Home Resources Blog September 2022

Quality 4.0 – Data and Analytics

29 September 2022
Martin Graham, NQA's Principle Assessor for Quality continues his series on Quality 4.0 and what it means for the future of Quality Management…

In my previous blog I wrote about the principles and context of Quality 4.0. As a quick reminder, in recent times we have seen rapid advances in connectivity, mobility, analytics, scalability and data resulting in what has been called the ‘fourth industrial revolution’, or Industry 4.0.

This fourth industrial revolution has digitised operations and resulted in transformations in manufacturing and operational efficiency, supply chain performance and monitoring, innovation and in some cases enabled entirely new business models to be developed.

Quality 4.0 is seeking to align ‘traditional’ quality and systems management with ‘Industry 4.0’ principles.

Quality 4.0 is not about technology, but the users of that technology and the processes they use to maximise value, efficiency and effectiveness.

In this series I will be delving into the elements of quality 4.0 in a bit more detail, starting with Data and Analytics.


Data driven decision making has been a fundamental principle of quality management and improvement for a very long time. Recent updates in management system standards support and emphasise the relevance and importance of evidence-based decision making.

Despite this, many organisations continue to struggle with data and evidence in a practical sense when it comes to quality.

There are five areas to consider when it comes to data:

  1. Volume: Management systems have, traditionally, a large number of data records e.g. KPIs, corrective actions, incident responses, QC data etc.). However the amount of data potentially sourced from connected system devices is much larger. This requires consideration as to how the data collection and sorting will be approached.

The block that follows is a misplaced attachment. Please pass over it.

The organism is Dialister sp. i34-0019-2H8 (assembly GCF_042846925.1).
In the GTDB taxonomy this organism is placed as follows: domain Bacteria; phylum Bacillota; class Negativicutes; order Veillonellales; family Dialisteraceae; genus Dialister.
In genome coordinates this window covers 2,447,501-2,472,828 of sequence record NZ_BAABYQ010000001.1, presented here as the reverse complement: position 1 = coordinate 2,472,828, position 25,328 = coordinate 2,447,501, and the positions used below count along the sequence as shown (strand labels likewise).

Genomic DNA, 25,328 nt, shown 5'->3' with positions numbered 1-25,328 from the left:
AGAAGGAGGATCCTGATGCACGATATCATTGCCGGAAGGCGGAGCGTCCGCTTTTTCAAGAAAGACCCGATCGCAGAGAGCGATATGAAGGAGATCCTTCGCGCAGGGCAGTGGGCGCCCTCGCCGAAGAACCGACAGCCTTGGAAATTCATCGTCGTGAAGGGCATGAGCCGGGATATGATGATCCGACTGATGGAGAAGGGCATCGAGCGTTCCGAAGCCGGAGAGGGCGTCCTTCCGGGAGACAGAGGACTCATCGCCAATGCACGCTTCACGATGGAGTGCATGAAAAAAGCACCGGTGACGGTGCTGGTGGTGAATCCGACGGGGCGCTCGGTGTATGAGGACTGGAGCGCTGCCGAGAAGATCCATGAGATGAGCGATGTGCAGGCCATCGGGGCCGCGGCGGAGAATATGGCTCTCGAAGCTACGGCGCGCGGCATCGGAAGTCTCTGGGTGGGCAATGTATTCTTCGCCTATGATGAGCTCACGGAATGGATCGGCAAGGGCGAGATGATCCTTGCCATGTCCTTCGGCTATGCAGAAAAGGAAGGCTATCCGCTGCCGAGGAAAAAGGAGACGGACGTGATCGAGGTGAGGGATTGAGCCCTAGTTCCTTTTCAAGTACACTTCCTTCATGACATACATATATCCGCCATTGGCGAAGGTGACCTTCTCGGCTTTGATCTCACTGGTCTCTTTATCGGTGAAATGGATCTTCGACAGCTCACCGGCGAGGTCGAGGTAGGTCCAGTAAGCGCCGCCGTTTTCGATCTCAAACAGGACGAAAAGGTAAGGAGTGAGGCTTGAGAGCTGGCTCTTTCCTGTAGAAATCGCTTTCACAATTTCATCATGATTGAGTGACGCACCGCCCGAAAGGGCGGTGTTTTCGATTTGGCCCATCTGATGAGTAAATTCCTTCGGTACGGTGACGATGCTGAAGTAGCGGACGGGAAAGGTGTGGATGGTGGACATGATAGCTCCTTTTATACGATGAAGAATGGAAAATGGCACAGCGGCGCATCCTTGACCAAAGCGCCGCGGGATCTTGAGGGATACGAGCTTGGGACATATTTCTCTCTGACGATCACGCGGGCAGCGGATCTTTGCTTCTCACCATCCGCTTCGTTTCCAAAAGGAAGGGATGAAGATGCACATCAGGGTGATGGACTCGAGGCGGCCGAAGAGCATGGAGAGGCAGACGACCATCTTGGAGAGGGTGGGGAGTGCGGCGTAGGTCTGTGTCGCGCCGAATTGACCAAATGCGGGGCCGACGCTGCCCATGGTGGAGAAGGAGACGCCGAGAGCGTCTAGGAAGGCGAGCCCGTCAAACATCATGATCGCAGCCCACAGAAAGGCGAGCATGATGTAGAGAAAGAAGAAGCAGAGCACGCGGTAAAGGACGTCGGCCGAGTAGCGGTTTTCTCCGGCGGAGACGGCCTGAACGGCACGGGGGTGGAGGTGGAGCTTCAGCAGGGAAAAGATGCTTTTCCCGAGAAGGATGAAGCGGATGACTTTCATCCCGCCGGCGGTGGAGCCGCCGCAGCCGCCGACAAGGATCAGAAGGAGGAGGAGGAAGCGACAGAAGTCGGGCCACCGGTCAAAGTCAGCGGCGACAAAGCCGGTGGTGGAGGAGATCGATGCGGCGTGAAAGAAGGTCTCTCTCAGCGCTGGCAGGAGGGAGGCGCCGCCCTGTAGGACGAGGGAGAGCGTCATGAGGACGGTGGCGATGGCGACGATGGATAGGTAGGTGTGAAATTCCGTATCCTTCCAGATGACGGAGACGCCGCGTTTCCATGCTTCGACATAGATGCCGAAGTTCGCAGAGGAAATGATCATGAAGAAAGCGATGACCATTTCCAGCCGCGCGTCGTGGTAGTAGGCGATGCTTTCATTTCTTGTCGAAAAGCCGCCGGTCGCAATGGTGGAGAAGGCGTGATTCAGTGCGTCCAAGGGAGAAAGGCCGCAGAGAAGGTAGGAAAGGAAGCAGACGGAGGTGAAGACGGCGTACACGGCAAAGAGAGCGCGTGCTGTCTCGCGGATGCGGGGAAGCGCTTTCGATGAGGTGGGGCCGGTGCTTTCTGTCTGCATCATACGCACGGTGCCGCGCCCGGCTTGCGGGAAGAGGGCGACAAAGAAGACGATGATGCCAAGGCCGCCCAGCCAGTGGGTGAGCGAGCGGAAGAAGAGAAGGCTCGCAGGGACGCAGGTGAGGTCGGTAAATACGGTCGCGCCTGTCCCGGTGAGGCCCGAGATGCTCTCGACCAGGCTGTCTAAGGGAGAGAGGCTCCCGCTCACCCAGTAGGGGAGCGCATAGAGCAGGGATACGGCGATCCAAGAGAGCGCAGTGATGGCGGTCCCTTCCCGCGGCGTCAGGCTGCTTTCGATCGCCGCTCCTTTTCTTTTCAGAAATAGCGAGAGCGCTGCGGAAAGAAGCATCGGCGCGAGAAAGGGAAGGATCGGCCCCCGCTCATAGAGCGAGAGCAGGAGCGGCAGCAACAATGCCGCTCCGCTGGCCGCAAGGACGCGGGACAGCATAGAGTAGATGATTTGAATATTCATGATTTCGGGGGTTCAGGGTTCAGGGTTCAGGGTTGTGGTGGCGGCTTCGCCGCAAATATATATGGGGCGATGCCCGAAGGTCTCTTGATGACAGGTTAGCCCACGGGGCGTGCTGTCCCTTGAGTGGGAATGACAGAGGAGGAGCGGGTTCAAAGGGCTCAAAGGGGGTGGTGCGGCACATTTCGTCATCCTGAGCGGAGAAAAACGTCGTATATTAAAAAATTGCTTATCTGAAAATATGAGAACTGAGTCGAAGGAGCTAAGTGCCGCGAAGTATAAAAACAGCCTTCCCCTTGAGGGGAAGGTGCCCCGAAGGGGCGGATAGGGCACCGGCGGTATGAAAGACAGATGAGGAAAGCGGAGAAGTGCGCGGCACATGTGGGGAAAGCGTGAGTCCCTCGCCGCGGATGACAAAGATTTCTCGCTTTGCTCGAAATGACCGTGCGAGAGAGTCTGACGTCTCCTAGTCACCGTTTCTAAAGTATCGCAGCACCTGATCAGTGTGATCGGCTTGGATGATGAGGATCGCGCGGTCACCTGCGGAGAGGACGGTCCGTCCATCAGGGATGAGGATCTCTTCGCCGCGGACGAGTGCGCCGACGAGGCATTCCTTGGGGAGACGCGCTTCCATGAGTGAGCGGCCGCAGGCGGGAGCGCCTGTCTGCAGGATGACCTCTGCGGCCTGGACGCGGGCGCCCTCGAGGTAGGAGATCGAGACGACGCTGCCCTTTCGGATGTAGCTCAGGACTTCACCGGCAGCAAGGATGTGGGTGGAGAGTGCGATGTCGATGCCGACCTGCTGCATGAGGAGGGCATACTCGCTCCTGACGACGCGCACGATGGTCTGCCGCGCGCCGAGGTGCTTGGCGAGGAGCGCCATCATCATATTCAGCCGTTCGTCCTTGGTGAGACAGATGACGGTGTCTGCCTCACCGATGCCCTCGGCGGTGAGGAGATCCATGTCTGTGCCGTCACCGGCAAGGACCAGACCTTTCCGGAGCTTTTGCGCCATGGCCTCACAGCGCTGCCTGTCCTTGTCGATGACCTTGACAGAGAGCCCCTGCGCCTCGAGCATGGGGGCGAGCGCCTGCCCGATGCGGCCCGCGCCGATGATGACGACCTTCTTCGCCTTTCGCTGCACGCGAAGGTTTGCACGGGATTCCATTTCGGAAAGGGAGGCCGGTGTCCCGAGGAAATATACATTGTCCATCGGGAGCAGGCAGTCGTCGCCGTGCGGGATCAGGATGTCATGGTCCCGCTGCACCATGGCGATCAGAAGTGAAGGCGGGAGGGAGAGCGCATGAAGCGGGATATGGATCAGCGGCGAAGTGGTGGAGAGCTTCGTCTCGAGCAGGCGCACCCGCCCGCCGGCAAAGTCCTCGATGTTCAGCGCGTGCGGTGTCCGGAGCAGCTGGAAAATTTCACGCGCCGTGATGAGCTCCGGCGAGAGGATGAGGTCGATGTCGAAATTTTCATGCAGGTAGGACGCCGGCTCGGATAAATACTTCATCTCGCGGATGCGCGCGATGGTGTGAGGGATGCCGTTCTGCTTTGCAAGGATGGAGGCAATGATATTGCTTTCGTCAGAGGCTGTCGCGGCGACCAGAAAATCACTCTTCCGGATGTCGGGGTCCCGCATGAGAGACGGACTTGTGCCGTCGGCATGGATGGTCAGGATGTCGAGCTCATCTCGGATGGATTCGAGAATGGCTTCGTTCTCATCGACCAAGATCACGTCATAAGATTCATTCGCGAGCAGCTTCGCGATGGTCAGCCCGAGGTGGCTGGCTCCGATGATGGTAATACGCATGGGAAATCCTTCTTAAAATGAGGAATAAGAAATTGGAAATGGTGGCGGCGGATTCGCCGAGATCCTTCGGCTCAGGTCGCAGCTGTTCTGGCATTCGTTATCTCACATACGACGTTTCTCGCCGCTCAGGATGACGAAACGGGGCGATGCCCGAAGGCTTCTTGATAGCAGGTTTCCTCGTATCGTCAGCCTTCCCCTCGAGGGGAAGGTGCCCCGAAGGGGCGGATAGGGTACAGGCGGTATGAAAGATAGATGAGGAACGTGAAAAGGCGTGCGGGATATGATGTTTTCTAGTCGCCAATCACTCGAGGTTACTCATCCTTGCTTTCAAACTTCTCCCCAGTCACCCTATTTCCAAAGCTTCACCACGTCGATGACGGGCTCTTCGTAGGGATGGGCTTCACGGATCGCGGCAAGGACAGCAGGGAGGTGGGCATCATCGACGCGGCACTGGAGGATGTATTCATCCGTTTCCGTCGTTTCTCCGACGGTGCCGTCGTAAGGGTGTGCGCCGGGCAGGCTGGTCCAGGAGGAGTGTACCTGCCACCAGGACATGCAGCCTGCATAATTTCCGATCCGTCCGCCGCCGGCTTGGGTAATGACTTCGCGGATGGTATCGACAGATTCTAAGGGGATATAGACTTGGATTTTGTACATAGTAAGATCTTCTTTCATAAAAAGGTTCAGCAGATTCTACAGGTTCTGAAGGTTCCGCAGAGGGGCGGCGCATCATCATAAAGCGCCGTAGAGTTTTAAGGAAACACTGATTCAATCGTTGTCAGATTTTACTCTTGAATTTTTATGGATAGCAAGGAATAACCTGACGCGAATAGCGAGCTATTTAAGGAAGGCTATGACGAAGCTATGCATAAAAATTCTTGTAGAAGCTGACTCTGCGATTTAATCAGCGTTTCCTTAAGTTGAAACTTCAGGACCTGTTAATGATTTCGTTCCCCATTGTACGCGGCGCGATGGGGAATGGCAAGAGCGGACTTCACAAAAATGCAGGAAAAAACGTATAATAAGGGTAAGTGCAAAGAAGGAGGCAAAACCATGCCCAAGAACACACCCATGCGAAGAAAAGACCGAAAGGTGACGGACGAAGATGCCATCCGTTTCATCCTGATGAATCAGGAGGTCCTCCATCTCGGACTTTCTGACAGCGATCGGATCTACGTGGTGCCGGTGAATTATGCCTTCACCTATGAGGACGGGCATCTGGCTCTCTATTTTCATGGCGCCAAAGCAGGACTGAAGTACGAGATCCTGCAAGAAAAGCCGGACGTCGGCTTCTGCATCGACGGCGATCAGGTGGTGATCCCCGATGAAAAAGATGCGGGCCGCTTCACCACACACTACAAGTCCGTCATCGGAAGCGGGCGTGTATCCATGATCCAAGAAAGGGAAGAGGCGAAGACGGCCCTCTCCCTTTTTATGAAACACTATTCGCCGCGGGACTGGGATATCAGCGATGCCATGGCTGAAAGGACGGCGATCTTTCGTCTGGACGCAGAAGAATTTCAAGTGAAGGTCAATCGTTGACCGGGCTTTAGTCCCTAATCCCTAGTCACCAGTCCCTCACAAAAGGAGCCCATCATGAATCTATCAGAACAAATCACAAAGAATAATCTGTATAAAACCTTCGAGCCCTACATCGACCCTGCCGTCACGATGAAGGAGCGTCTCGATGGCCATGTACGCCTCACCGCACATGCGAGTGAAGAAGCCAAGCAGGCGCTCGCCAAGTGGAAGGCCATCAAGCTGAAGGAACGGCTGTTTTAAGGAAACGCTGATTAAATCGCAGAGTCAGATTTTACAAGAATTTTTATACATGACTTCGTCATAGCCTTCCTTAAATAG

2. Variety: There can be considered three types of data within a system. Structured, semi-structured and unstructured. The sources of these can vary and as such we need to establish the type of data being collected and if this required refinement and structuring in order to be considered reliable.

  3. Velocity: This is rate at which  a system generates and an organisation gathers data. Connected systems and devices tend to provide data at a much greater velocity than traditional  systems.

  4. Veracity: This is the accuracy of data. Traditional quality system data may be considered a low veracity due to disconnected systems and a lack of automation and or validation.

  5. Transparency: The degree to which data is ‘visible’ within a system. Data should be accessible no matter the source or where it is stored, and systems should be set up to ensure a common data model is applied.


Data is redundant without effective analysis. Effective analysis, despite being a core requirement of a quality management system, remains a pitfall for many organisations.

Without effective analysis, the achievement of objectives becomes very difficult if not impossible.

There can be a reliance on lagging metrics and a distinct lack of real time data within a system.

We can think of analysis in four main areas:

  • Descriptive (what happened?);

  • Diagnostic (why  did it happen?);

  • Predictive (what will happen?);

  • Prescriptive (what actions will be taken?).

Companies working towards Quality 4.0 should be sure to build their analyst strategy and policy to ensure that insights are realised whilst also considering the use of AI/ML to complement traditional analysis in considering the above four areas.